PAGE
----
COP 26: China gap between its commitments for climate and its dependence of coal

While determining to lower its greenhouse gas emissions, Beijing has supported India to reduce the scope of the final agreement.


Twice more greenhouse gases (GHGs) than the United States and four times more than India, China has known, despite the very tense relationships with these two countries, get closer to each ‘them during the Glasgow conference on the climate. Caregiver, Wednesday, November 10, his image of worldwide responsible responsible by sponsoring with Washington a “joint statement on strengthening climate action”, Beijing also defended his interests two days later to Delhi’s side to make less ambitious the final agreement. An ambiguity revealing of the special place occupied by China on the international scene, both developed and developing countries.

Sector objectives by sector

China arrived at COP26 with a good file. Certainly, the country is the main consumer of coal, but his altoil president, Xi Jinping, has made firm commitments: to achieve carbon neutrality in 2060 and cease now to finance the development of new coal plants at the ‘foreigner. Just before the opening of the meeting, Beijing had communicated to the UN its national contribution to the fight against global warming. China, which is responsible for about a quarter of global GHG emissions, now wants to reach a “before 2030” emission peak and “2060” carbon neutrality. In addition, Beijing is now aiming at a reduction in the carbon intensity of its economy of “more than 65%” in 2030 compared to its 2005 level and wants to reach a separated share of “about 25%” in 2030 in 2030 .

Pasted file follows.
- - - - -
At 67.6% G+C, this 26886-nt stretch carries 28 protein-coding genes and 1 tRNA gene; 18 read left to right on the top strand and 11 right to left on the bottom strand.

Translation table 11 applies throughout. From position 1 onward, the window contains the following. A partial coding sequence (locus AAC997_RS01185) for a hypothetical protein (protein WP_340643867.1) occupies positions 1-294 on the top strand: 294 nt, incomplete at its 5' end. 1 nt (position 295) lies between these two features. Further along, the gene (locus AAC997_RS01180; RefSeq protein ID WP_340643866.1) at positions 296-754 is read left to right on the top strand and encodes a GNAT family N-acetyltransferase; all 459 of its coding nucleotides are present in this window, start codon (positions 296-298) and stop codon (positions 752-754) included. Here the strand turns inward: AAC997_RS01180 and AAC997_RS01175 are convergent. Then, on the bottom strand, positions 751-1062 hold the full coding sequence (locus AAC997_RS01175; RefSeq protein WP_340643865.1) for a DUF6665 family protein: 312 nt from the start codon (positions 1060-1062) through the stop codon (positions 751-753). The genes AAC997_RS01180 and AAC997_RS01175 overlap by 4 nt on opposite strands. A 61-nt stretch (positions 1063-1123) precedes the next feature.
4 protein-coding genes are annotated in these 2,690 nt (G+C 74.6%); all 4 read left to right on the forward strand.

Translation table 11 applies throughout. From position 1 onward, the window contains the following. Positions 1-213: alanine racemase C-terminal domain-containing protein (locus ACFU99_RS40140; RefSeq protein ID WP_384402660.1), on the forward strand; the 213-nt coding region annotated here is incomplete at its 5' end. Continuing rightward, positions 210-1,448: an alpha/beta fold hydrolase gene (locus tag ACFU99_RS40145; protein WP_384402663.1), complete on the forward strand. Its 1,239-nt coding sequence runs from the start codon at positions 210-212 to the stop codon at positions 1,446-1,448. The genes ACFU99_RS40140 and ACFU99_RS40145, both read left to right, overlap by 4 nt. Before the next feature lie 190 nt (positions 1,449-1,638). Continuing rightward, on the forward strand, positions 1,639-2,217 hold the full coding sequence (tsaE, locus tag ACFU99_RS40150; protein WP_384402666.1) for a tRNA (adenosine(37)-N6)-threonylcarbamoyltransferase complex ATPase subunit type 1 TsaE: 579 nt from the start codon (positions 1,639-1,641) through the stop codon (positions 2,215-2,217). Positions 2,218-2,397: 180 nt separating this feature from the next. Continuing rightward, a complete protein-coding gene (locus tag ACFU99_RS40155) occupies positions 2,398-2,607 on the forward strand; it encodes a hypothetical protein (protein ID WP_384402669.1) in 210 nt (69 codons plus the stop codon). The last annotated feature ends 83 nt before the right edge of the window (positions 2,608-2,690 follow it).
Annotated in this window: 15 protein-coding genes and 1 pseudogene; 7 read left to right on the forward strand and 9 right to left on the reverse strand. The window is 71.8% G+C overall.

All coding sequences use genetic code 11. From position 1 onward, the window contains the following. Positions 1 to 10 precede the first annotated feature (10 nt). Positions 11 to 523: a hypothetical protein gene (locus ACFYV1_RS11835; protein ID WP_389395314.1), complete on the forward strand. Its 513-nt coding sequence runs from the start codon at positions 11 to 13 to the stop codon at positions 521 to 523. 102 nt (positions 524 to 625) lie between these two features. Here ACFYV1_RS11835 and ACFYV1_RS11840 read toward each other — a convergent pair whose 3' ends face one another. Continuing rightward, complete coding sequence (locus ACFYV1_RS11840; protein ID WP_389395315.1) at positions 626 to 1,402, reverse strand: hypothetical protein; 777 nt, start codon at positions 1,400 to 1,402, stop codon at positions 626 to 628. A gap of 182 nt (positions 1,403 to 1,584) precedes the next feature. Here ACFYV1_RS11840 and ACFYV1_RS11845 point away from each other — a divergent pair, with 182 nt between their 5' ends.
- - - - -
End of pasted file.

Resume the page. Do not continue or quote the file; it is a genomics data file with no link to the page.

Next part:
Sign of determination, the Chinese government published on 21 October a document by sector by sector the objectives to be achieved in order to, overall, reduce the CO emissions 2 “before 2030” . In particular, petrochemicals are targeted, steel production, non-ferrous metals and building materials. On November 9, several ministries (transport, agriculture, industry and technologies, construction …) have in turn published their plan for a “clean production”. The Greenpeace Manager for Southeast Asia, Li Shuo, noted that “Chinese commitments may not be sufficient but they go in the right direction”.

A Document published by l ‘German research institute Merics shows that on some points, Chinese commitments are more ambitious than those of the European Union or the United States. Solar and wind energy capacity is expected to reach 1,200 gigawatts (GW) in China in 2030 while the United States has not published any figures and that the European Union is committed only for wind turbine (631 GW ) Similarly, renewable energies will have to provide more than 80% of energy consumption in 2060. The United States has not made any such commitment and the European Union sets a less ambitious goal (32% at 40%) but in much shorter term (2030).

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/Media reports.